The Free Gift

My family got together with another family this week and took a trip to a campground here in New Hampshire. This campground has been one of the top rated campgrounds in New England for years and for good reason. It is nicely maintained and they offer a lot of activities to do there. They discourage drunkenness and foul language which is a plus for a family vacation destination. This post is not a negative review of the resort, as our trip was quite pleasant. In fact, overall it was one of the top 2 campgrounds I’ve been to and my family and friends rather enjoyed our time there. This is a post about subliminal and not so subliminal messages.

My family enjoys camping quite a bit. By camping, of course I mean in a camper with electricity, tv, DVD player, two screenhouses (one for cooking under and one for eating under) and modern shower and restroom facilities. No way any of us is “roughing it” in my family. That’s why this “resort” was just the right fit for us.

After reading several reviews online, I was made aware that this place was owned by Christians. No big deal really. I know many good Christian people. I don’t care what you believe in as long as I can still have fun. In their brochure, they mention a chapel service on Saturdays and have this verse attached: Romans 10:17 “Consequently, faith comes from hearing the message, and the message is heard through the word about Christ.” On their website, they use John 3:16 instead. I can write an entire post just about the problems with having faith solely based on hearing something someone said about something a long time ago without evidence, but that’s not what I’m going to do with my time here. Having a chapel service doesn’t bother me if that is what people choose to do. I mean, even hospitals offer that. Having a Bible verse on your website or brochure is also harmless enough. But then there’s “the gift” we got upon checking in…

My wife went into the office to check in for us and I waited in the car with the kids. When she came out she had a brochure, wristbands (we had to wear these every day we were there), a tag for our car and a free gift. When she had checked in, the woman at the counter said, “enjoy your stay and here’s a free gift from the owners.” The free gift was a Bible tract. This was our gift:gift

I won’t show the whole thing, and I apologize for the blurriness of it, but this was on the back of it:gift 2

So right from the start of our trip, we were told we were sinners and that only one group of people knew how to save us. We have heard (and once believed) this before and just blew it off and went about enjoying our trip. I think that most people (at least according to reviews) do the same. Some people ho reviewed this place were really turned off by this and I guess I can see why some people would feel that way.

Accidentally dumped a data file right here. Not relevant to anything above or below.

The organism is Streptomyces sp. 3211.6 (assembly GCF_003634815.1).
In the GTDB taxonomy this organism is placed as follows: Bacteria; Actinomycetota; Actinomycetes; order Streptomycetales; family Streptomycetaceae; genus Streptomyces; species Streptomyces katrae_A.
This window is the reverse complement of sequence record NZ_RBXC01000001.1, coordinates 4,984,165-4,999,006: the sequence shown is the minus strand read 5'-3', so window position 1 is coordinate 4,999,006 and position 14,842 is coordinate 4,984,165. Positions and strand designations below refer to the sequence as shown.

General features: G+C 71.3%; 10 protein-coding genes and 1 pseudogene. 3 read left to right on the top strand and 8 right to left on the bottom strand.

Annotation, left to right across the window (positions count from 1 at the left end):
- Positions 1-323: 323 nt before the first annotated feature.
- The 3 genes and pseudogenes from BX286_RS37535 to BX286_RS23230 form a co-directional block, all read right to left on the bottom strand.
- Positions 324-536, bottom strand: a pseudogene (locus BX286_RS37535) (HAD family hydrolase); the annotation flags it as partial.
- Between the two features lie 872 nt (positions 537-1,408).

One of the main attractions is their swimming pool. It is the “largest heated campground swimming pool in New England” according to the brochure. My oldest son and my middle son (13 and almost 4 years old respectively) were both excited to use it. I mean, who doesn’t love a giant Pirate ship swimming pool with water slides, right?SONY DSC

As we walked up to the pool, I could hear them playing loud music. “Jamming” by Bob Marley was on and I was thinking, “Yikes, this is going to be a long day.” Then another very familiar song came on. It was a song I played over and over again in my Christian life. The speakers began blaring out “I can only imagine” by MercyMe. This is one of the most well-known worship songs of all time. Then I heard another Christian song, and another, and another. That’s when I realized that the owners weren’t simply Christians. They were evangelists. I found out later from my son that Matthew 6:19-21 was written inside the Pirate ship. “Do not store up for yourselves treasures on earth, where moths and vermin destroy, and where thieves break in and steal. But store up for yourselves treasures in heaven, where moths and vermin do not destroy, and where thieves do not break in and steal. For where your treasure is, there your heart will be also.” That was the “treasure” inside the ship for the kids to find.

I used to listen to Christian music exclusively for several years. Today’s Christian music has the same sound as many of the most popular music on the radio today, just with very different lyrics. That’s why most people wouldn’t even notice it playing in the background at a swimming pool. Most people there were just playing in the water or playing on their phones on the perimeter of the pool. No one seemed to be just sitting there listening to the music…except for me it seemed. This music stands out to me like a sore thumb. It is church set to a beat and most people didn’t even know it. Subliminal messages were filling their ears as they splashed and laughed in the sun.

This music is, for the most part, somewhat harmless I suppose. Some of it just talks about trying to be better people. Not a big deal, really. A lot of it, however talks about how sinful we are. It talks about how lost we are. It talks about how much we need Jesus. Jesus, of course, is the Christian God of choice. Billions of people (about 2 billion or so) follow him. Even more billions don’t though, as there are nearly 8 billion people now in the world. So there is a huge need for them to gain new recruits.

The Christian owners of this park are using their 1st amendment rights of free speech to promote their beliefs and they are certainly allowed to do so. I don’t really care that they do. What I do care about is the sneaky way that they do it. They do not market their campground as a Christian campground. Their website certainly doesn’t make you think it is. But from the moment you check in, you are aware. At that point, it’s too late to get a refund so you are forced to hear their sales pitch or go home having lost your money. What they are using as a “witnessing opportunity”, I see as an “I gotcha now” opportunity.